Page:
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5 - The Invocation API

The Invocation API allows software vendors to load the Java VM into an arbitrary native application. Vendors can deliver Java-enabled applications without having to link with the Java VM source code.

This chapter begins with an overview of the Invocation API. This is followed by reference pages for all Invocation API functions.

To enhance the embeddability of the Java VM, the Invocation API is extended in JDK 1.1.2 in a few minor ways.


The following code example illustrates how to use functions in the Invocation API. In this example, the C++ code creates a Java VM and invokes a static method, called Main.test. For clarity, we omit error checking.

        #include <jni.h>       /* where everything is defined */
        JavaVM *jvm;       /* denotes a Java VM */
        JNIEnv *env;       /* pointer to native method interface */
        JDK1_1InitArgs vm_args; /* JDK 1.1 VM initialization arguments */
        vm_args.version = 0x00010001; /* New in 1.1.2: VM version */
        /* Get the default initialization arguments and set the class 
         * path */
        vm_args.classpath = ...;
        /* load and initialize a Java VM, return a JNI interface 
         * pointer in env */
        JNI_CreateJavaVM(&jvm, &env, &vm_args);
        /* invoke the Main.test method using the JNI */
        jclass cls = env->FindClass("Main");
        jmethodID mid = env->GetStaticMethodID(cls, "test", "(I)V");
        env->CallStaticVoidMethod(cls, mid, 100);
        /* We are done. */
This example uses three functions in the API. The Invocation API allows a native application to use the JNI interface pointer to access VM features. The design is similar to Netscape's JRI Embedding Interface.

Creating the VM

The JNI_CreateJavaVM() function loads and initializes a Java VM and returns a pointer to the JNI interface pointer. The thread that called JNI_CreateJavaVM() is considered to be the main thread.

Attaching to the VM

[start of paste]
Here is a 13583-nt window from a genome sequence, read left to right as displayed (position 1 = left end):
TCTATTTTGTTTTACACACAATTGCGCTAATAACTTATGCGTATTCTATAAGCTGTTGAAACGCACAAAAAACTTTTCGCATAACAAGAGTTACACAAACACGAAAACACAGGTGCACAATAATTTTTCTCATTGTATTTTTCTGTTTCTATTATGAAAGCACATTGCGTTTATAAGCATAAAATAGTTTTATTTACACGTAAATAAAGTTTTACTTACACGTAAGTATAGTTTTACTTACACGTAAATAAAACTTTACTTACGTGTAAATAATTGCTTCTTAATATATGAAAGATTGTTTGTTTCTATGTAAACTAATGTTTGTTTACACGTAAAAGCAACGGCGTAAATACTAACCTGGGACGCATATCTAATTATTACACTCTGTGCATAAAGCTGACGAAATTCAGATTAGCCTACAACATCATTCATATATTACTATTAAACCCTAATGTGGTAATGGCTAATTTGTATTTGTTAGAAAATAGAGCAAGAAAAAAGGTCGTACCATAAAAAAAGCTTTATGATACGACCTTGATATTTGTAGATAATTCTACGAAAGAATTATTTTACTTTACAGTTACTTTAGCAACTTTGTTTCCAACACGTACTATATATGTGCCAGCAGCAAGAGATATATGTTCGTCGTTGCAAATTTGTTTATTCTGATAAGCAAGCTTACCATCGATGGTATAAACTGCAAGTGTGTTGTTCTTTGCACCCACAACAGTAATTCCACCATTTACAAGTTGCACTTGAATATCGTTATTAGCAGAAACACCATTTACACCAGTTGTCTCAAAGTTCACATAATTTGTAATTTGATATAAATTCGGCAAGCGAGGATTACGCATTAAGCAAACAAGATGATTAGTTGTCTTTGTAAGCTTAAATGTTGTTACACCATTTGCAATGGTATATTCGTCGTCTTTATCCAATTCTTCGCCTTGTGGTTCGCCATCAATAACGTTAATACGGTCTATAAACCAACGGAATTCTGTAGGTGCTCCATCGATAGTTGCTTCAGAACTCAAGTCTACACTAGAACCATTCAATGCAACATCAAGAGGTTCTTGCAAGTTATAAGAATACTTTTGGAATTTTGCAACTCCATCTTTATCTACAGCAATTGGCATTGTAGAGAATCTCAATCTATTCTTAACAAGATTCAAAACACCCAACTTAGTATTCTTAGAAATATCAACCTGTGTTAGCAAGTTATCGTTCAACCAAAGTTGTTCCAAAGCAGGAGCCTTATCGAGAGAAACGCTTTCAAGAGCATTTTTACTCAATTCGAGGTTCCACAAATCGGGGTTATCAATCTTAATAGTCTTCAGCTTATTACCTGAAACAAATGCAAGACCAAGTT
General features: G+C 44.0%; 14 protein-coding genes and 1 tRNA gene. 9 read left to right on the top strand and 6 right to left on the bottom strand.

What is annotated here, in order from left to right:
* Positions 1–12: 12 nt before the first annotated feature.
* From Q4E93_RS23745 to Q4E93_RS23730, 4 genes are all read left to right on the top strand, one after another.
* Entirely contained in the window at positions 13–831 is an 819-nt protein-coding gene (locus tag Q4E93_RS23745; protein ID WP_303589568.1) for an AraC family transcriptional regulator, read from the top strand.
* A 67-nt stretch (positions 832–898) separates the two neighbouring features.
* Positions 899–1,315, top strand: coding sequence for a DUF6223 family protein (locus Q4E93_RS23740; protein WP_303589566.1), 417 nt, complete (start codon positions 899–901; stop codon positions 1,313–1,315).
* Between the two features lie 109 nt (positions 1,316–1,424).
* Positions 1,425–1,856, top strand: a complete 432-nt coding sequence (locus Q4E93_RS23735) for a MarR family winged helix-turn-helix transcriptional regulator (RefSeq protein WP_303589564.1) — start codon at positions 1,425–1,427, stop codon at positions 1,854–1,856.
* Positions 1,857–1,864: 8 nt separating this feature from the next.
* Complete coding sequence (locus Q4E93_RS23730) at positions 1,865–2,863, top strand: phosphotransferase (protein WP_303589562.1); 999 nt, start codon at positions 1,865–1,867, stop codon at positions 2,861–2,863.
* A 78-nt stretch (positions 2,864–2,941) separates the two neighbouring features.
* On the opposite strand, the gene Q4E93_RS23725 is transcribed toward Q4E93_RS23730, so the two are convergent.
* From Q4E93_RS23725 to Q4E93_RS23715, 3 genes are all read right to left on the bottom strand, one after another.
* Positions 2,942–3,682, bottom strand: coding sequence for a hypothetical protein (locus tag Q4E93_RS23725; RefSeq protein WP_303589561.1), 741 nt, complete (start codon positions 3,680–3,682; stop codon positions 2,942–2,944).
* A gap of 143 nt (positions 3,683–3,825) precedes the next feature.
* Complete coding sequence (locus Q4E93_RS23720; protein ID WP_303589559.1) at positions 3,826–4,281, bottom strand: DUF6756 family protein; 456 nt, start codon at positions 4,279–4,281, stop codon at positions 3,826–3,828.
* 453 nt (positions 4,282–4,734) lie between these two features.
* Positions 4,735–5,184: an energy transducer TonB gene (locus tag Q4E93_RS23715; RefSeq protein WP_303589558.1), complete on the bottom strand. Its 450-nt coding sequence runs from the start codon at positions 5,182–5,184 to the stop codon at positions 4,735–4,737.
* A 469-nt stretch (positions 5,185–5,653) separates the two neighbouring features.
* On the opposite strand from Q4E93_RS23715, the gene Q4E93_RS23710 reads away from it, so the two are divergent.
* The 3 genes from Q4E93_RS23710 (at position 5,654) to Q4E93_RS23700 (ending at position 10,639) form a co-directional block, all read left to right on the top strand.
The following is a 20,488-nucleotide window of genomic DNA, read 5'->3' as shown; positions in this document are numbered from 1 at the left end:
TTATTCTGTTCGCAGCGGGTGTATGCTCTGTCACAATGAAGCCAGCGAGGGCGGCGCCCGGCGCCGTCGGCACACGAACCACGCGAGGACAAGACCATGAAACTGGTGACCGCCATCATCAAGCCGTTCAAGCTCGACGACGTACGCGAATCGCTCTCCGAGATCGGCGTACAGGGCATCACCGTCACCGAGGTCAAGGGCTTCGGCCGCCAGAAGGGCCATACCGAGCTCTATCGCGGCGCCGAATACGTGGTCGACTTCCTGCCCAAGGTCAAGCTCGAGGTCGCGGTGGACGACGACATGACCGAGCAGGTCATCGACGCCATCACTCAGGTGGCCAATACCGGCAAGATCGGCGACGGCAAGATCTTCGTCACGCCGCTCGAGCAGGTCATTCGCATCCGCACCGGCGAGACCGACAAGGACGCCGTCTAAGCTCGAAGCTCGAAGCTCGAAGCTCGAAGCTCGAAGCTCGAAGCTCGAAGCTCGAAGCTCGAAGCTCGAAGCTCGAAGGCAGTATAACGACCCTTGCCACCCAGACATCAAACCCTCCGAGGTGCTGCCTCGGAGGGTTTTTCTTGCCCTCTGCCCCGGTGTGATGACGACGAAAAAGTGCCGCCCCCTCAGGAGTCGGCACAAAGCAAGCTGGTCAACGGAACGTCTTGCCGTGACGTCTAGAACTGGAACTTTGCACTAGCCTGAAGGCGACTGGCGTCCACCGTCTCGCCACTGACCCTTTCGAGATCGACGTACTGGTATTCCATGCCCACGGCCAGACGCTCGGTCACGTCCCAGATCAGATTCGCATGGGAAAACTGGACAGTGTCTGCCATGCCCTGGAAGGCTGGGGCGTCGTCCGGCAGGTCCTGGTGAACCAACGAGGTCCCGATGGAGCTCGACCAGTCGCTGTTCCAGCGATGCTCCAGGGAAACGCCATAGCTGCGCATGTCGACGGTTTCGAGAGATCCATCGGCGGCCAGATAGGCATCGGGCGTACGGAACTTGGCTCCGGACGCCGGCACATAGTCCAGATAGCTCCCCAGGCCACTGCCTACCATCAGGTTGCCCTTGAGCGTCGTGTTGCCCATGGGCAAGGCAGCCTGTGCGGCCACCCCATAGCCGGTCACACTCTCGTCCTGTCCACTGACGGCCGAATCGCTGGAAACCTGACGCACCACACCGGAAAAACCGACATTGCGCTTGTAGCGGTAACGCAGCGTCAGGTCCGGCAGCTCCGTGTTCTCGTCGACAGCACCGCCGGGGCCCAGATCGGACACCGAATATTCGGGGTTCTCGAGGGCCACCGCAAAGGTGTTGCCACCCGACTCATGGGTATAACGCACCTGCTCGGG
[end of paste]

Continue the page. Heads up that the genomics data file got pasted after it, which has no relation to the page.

The JNI interface pointer (JNIEnv) is valid only in the current thread. Should another thread need to access the Java VM, it must first call AttachCurrentThread() to attach itself to the VM and obtain a JNI interface pointer. Once attached to the VM, a native thread works just like an ordinary Java thread running inside a native method. The native thread remains attached to the VM until it calls DetachCurrentThread() to detach itself.

Unloading the VM

The main thread cannot detach itself from the VM. Instead, it must call DestroyJavaVM() to unload the entire VM.

The VM waits until the main thread is the only user thread before it actually unloads. User threads include both Java threads and attached native threads. This restriction exists because a Java thread or attached native thread may be holding system resources, such as locks, windows, and so on. The VM cannot automatically free these resources. By restricting the main thread to be the only running thread when the VM is unloaded, the burden of releasing system resources held by arbitrary threads is on the programmer.

Initialization Structures

Different Java VM implementation will likely require different initialization arguments. It is difficult to come up with a standard initialization structure suitable for all present and future Java VMs. As a compromise, we reserve the first field (version) to identify the content of the initialization structure. Native applications embedding JDK 1.1.2 must set the version field to 0x00010001. VM implementations are encouraged to use the same initialization structure as JDK, although other implementations may choose to ignore some of the initialization arguments supported by JDK.

Version numbers 0x80000000 to 0xFFFFFFFF are reserved, and should not be recognized by any VM implementation.

The following code shows the structure used to initialize the Java VM in JDK 1.1.2.

    typedef struct JavaVMInitArgs {
       /* The first two fields were reserved in JDK 1.1, and
          formally introduced in JDK 1.1.2. */
       /* Java VM version */
        jint version;

       /* System properties. */
        char **properties;
       /* whether to check the Java source files are newer than 
        * compiled class files. */
        jint checkSource;
       /* maximum native stack size of Java-created threads. */
        jint nativeStackSize;
       /* maximum Java stack size. */
        jint javaStackSize;
       /* initial heap size. */
        jint minHeapSize;
       /* maximum heap size. */
        jint maxHeapSize;
       /* controls whether Java byte code should be verified:
        * 0 -- none, 1 -- remotely loaded code, 2 -- all code. */
        jint verifyMode;
       /* the local directory path for class loading. */
        const char *classpath;
       /* a hook for a function that redirects all VM messages. */
        jint (*vfprintf)(FILE *fp, const char *format, 
                         va_list args);
       /* a VM exit hook. */
        void (*exit)(jint code);
       /* a VM abort hook. */
        void (*abort)();
       /* whether to enable class GC. */